What Happens with Pets During a Divorce
Posted on June 21, 2017
Getting a divorce is never easy and even less so when children are involved. Deciding who gets custody rights, dividing property, and financial disputes are all common decisions that need to be made. However, what about some of the more uncommon choices? What happens if your “child” is a fur-baby? Who gets custody over the family dog or cat in a divorce? What happens to pets?Pet Custody During a Divorce
There is probably a fifty-fifty split on divorces that end amicably versus those that end in a bitter battle. No matter what situation you find yourself in, if you have a pet, at some point the decision will need to be made regarding who has rights to the animal. If the dog or cat is only beloved by one spouse, then this should be an easy decision. However, just as with children, both “parents” usually feel strong about their furry children. Because of this, figuring out custody rights for Spot is often a complicated, bittersweet challenge.
It is unfortunate enough to lose your spouse, your home, and your old Alanis Morisette cd collection; losing your dog turns your difficult time into a sad country song. To make matters worse, in most states, the court of law does not differentiate animals any differently than other items. In the court’s eyes, your cat Fluffy is equivalent to a television or boat. In short, animals equal “assets”.
Considering that over 60% of households in the United States own one or more pets, you can see how this topic has become a hotbed issue in recent years. While the majority of pets are dogs, cats, fish, snakes, iguanas, and even pigs face the same dilemma.
Add in the astoundingly high divorce rates in America, and you get a clear picture of how big an epidemic pet custody battles could become in the future.Pet Visitation Rights During Divorce
Given the number of divorces each year, coupled with the number of pets in the average household, you can imagine the tremendous burdens courts would have if they were responsible for granting visitation rights for animals. This burden on the court is likely one reason why the law does not treat animals the same way as children in divorce cases. Enforcing visitation rights for children is complex and resource intensive for the court system; adding pets into the mix would cause an overload.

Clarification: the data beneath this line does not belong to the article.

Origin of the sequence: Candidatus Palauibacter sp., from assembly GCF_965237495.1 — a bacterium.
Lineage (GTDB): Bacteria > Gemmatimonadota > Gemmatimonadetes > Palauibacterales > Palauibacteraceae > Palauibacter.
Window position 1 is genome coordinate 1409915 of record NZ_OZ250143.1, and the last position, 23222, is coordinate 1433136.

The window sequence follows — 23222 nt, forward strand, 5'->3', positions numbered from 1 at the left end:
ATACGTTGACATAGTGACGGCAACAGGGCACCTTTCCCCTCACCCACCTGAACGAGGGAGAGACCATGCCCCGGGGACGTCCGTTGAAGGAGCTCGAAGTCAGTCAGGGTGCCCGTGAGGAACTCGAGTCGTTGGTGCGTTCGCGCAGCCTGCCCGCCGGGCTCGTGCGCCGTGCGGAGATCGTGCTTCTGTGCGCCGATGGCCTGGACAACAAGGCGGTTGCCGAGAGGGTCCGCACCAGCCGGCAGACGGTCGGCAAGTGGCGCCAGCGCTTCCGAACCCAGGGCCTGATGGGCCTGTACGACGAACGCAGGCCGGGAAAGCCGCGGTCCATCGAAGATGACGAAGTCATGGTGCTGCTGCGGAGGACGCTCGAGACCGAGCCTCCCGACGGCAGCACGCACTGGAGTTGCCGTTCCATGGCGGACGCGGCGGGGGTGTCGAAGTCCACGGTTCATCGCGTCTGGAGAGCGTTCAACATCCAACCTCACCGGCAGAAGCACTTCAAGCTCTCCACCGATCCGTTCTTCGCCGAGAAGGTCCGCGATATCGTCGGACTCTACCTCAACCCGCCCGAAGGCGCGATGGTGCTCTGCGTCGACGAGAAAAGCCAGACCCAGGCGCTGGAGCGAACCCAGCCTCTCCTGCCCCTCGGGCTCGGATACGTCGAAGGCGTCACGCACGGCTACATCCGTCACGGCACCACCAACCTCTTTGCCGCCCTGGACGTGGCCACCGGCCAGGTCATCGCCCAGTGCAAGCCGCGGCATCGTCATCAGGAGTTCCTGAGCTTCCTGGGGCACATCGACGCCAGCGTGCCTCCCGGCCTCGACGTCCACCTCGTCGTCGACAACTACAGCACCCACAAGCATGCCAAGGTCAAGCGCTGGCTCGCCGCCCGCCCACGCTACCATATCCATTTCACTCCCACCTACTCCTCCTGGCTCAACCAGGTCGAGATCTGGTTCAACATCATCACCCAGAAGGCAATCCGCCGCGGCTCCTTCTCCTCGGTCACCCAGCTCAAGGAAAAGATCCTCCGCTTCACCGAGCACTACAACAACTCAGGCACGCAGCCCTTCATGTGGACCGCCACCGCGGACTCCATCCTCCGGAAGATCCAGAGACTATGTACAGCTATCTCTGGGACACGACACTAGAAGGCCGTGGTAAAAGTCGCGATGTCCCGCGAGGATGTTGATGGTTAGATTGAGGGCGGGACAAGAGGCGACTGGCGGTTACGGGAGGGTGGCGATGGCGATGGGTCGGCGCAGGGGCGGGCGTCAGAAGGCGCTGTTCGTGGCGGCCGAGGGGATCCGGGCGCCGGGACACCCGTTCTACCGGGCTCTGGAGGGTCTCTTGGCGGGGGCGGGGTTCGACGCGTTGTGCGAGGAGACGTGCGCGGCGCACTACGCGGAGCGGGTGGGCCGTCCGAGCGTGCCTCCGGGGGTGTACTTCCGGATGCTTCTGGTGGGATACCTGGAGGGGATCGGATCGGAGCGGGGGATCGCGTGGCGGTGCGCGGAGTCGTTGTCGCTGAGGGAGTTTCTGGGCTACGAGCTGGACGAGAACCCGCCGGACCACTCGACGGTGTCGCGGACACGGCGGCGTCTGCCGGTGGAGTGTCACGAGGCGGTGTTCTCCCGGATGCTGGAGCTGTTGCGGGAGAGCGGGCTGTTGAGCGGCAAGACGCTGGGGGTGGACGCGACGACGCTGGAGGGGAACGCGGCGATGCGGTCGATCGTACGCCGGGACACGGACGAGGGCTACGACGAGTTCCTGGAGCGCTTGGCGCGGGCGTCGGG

Another way to look at is this: courts view animals as property and ascribe them property rights. Can you imagine if the judge awarded your ex-spouse visitation rights to your couch? How awkward would that be every other weekend and Wednesday nights?
Fortunately for pet owner’s, this view may be changing. It appears that some judges try to weight the options of what is best for the pet. In some instances, they have indeed determined matters beyond custody; there are cases where support was given, as well as visitations.
However, you cannot readily rely on this for your divorce proceedings.Pets and Custody Divorce Factors
Many factors can help determine who gets custody of the pet(s) during a divorce proceeding. For starters, proof of actual ownership is proven. For example, did your spouse own the dog or cat before your marriage? If not, who made the purchase or adoption? If you have separate bank accounts, you may show proof of how much you spend on pet food, toys, and the like as an indicator of your care. Do you spend more time with the pet or take them to training obedience classes? This could factor in your favor as well.
Other considerations could include who can spend more time with the pet, financial obligations, and living arrangements. For instance, a home with a backyard is favorable versus to a studio apartment.
Desire may be another area of concern. The judge may suspect that one spouse is using the pet as a “power play” to harm the other. Pets can also be a bargaining chip; if you let your spouse keep the car, they will relinquish the pet.
Of course, not all pet custody battles become mean-natured. Often, both spouses genuinely love their pet as they would a child. This makes it tough to part ways with the animal and deciding who gets ownership may not be a clear choice to the court.
When possible, who gets custody of the dog or cat is a decision for the couple. If you can make a decision amicably, it will be best for all parties involved; much better than allowing a third-party to choose.Pet Custody and Divorce Lawyers
Finally, always keep in mind that divorce is not only stressful for couples and their family, but for their pets as well. Dogs, especially, often experience depression, loss of appetite, and other signs of stress. Always be certain to pay plenty of attention to them and try not to neglect their needs.
If you find yourself considering a divorce and have questions about pet custody or any other issues, consult a local Fort Lauderdale divorce lawyer. You should always consult legal counsel before seeking a divorce. A divorce lawyer can help you decide the best way to proceed.